The EPP and the EPP-ED Group: Success through Synergy By Hans-Gert Pöttering
This year we celebrate the thirtieth anniversary of the European People’s Party (EPP). The undeniable political success of the EPP—the oldest Europe-wide political party—is rooted primarily in the close and fruitful cooperation throughout this period between the EPP and our political group in the European Parliament, the Group of the European People’s Party (Christian Democrats) and European Democrats (EPP-ED). In discussions, I am often asked whether, and to what extent, the existence of a transnational party influences the success and the dynamism of our MEPs’ political work. In reply, I draw attention to those political groups in the European Parliament—such as the Greens (Greens/ EFA), which operated for a considerable time without a counterpart in the European party landscape, and whose appeal and influence are thus undoubtedly less than that of the EPP-ED Group. The founding of the EPP in 1976 was the response to a need felt by the Christian Democratic parliamentarians appointed to Strasbourg. From the start of the European unification process, these politicians worked together as a political group, at first in the Common Assembly of the European Coal and Steel Community in 1953 and later in the European Parliament. As the integration process intensified, they felt the need to draw upon the support of a European party organisation. Following the first direct elections to the European Parliament in 1979, the national party leaderships also recognised the political and practical opportunities that such integration could afford.
The positive impact of the Party’s formation was not initially reflected in the number of parliamentary seats gained. After the first direct elections to the European Parliament, the Group lost ground to the Social Democrats. Between 1989 and 1994, with a 23% share of the seats (compared to 50% in 1950), the EPP Group held the lowest number of seats at any time in its history. This all-time low was, however, overcome in the 1990s when the EPP and the Group adopted a new direction and increased their joint efforts to include and integrate other European centre and centre-right parties. In 1999 the EPP-ED Group became the largest group in the European Parliament for the first time since the introduction of direct elections. Over the years, the EPP and the EPP-ED Group have undergone a transformation from a Christian family that was tailored to fit the ‘Europe of the Six’ into an open political family encompassing all of Europe and including moderate and lay parties. This transformation process clearly demonstrates that our key strength lies in our ability to adapt to social change and to new circumstances, whilst maintaining our core values and principles based on the Christian vision of humankind. In this respect the cooperation between the EPP-ED Group, which concentrates on practical policy-based or legislative work, and the EPP itself, whose mission and activities are more long-term in focus and address key strategic issues relating to the development of the Union and society as a whole, is of fundamental importance. In many respects, thirty years after the founding of the EPP, the expectations of this cooperation have been fulfilled and synergies greatly increased. In the 2004 European elections —the culmination of our continent’s historic reunification process—our political family was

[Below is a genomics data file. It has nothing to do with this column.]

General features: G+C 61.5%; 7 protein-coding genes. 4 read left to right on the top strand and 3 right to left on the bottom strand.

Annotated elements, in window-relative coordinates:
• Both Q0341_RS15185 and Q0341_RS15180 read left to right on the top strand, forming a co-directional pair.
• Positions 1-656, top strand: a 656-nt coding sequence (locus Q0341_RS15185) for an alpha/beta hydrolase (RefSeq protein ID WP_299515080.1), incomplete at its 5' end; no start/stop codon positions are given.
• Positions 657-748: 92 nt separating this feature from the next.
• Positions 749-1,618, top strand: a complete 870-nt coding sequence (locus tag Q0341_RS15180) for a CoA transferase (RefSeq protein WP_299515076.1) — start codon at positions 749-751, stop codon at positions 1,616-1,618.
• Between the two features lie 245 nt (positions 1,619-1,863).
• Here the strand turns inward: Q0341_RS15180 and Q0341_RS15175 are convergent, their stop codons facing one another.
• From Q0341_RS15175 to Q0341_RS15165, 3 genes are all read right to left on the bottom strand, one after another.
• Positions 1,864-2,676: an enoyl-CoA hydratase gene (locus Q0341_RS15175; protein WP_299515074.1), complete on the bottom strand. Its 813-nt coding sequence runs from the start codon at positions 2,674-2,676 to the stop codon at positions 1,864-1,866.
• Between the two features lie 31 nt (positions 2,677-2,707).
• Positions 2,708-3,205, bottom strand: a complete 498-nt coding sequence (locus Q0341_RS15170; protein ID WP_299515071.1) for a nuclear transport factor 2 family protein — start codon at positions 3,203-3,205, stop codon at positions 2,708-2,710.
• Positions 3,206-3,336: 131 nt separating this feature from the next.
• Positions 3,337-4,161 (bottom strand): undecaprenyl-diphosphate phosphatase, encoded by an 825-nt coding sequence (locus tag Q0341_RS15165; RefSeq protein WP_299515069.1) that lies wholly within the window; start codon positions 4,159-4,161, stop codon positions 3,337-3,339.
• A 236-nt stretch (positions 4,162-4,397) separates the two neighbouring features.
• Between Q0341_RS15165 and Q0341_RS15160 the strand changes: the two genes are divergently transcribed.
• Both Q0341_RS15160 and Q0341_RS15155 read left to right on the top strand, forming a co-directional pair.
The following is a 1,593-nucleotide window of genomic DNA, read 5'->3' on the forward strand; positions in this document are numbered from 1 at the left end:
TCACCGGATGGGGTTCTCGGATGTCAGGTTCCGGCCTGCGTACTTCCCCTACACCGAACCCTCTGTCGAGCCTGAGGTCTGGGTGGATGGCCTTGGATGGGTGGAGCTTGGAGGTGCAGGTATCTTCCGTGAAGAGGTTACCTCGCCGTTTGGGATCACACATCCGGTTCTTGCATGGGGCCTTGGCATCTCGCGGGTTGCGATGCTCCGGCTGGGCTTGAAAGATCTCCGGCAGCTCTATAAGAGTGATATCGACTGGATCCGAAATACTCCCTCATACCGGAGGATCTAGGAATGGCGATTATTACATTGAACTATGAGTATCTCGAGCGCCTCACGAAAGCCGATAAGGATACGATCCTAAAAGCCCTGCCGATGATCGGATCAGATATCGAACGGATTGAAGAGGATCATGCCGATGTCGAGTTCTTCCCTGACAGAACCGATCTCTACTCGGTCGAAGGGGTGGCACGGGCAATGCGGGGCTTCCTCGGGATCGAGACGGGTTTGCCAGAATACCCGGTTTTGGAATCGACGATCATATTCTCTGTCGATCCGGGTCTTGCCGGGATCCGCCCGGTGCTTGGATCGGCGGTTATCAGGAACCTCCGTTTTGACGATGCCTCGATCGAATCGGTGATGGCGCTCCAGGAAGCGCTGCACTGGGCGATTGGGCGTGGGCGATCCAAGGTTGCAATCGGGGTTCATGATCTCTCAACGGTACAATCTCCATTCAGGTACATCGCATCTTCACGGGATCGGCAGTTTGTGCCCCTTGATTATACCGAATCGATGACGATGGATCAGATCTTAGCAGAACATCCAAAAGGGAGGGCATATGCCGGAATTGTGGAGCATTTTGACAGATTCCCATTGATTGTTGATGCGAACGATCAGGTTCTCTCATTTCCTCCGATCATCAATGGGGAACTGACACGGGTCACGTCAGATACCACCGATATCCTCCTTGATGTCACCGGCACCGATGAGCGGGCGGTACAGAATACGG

Volume 3 - Spring 2006
European View_Transnational parties and european democracy